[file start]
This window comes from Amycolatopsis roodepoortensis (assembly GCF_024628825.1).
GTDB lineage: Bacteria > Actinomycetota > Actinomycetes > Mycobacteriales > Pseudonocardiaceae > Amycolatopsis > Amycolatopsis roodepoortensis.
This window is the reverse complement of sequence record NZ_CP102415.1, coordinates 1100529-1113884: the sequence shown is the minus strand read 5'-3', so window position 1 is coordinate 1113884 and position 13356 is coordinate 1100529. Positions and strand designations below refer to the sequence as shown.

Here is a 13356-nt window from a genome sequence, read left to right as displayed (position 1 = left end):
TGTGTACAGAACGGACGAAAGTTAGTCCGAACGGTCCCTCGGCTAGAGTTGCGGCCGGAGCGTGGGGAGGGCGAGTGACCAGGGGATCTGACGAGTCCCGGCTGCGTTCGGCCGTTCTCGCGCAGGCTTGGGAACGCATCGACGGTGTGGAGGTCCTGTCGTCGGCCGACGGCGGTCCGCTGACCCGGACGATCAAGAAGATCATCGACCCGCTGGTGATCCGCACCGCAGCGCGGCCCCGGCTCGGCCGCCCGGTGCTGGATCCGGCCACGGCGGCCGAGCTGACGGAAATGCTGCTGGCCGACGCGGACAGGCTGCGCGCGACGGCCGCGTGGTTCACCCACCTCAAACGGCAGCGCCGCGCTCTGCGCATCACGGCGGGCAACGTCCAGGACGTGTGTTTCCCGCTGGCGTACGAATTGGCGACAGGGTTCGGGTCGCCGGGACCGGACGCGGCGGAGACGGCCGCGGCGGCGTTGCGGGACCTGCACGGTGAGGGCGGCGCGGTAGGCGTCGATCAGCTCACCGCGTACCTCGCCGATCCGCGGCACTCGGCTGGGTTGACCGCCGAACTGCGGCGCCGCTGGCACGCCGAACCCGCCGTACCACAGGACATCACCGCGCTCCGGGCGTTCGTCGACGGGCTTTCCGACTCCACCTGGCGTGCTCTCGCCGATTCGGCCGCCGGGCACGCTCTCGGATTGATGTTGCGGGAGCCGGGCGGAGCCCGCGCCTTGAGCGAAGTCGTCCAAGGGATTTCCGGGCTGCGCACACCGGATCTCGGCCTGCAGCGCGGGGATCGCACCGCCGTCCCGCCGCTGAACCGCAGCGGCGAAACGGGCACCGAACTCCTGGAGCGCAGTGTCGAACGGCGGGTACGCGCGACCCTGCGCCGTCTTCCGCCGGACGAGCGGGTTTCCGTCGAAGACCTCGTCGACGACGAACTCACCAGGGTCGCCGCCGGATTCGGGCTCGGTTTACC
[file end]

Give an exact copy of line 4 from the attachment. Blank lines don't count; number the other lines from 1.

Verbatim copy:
Here is a 13356-nt window from a genome sequence, read left to right as displayed (position 1 = left end):